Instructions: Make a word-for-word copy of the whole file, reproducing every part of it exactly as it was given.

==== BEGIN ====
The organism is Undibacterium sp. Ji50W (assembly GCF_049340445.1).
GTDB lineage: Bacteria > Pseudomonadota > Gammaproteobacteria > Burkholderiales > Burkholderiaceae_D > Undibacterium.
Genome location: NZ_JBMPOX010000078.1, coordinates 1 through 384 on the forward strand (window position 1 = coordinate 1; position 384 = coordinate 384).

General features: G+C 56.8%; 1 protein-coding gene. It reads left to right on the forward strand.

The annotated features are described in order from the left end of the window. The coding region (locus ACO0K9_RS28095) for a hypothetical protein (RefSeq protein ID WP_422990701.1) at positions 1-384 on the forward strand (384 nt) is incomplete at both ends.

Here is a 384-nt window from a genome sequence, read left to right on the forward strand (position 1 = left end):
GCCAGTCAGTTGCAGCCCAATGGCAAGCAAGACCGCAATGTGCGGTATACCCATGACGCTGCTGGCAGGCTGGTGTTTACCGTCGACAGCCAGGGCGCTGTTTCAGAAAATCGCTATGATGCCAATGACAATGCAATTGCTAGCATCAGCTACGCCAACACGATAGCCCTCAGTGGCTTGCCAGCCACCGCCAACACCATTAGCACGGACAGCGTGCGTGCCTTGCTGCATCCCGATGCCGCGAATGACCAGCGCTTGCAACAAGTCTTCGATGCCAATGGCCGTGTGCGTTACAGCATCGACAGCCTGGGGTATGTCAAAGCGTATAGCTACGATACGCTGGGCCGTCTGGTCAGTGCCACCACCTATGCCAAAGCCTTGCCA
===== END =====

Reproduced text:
The organism is Undibacterium sp. Ji50W (assembly GCF_049340445.1).
GTDB lineage: Bacteria > Pseudomonadota > Gammaproteobacteria > Burkholderiales > Burkholderiaceae_D > Undibacterium.
Genome location: NZ_JBMPOX010000078.1, coordinates 1 through 384 on the forward strand (window position 1 = coordinate 1; position 384 = coordinate 384).

General features: G+C 56.8%; 1 protein-coding gene. It reads left to right on the forward strand.

The annotated features are described in order from the left end of the window. The coding region (locus ACO0K9_RS28095) for a hypothetical protein (RefSeq protein ID WP_422990701.1) at positions 1-384 on the forward strand (384 nt) is incomplete at both ends.

Here is a 384-nt window from a genome sequence, read left to right on the forward strand (position 1 = left end):
GCCAGTCAGTTGCAGCCCAATGGCAAGCAAGACCGCAATGTGCGGTATACCCATGACGCTGCTGGCAGGCTGGTGTTTACCGTCGACAGCCAGGGCGCTGTTTCAGAAAATCGCTATGATGCCAATGACAATGCAATTGCTAGCATCAGCTACGCCAACACGATAGCCCTCAGTGGCTTGCCAGCCACCGCCAACACCATTAGCACGGACAGCGTGCGTGCCTTGCTGCATCCCGATGCCGCGAATGACCAGCGCTTGCAACAAGTCTTCGATGCCAATGGCCGTGTGCGTTACAGCATCGACAGCCTGGGGTATGTCAAAGCGTATAGCTACGATACGCTGGGCCGTCTGGTCAGTGCCACCACCTATGCCAAAGCCTTGCCA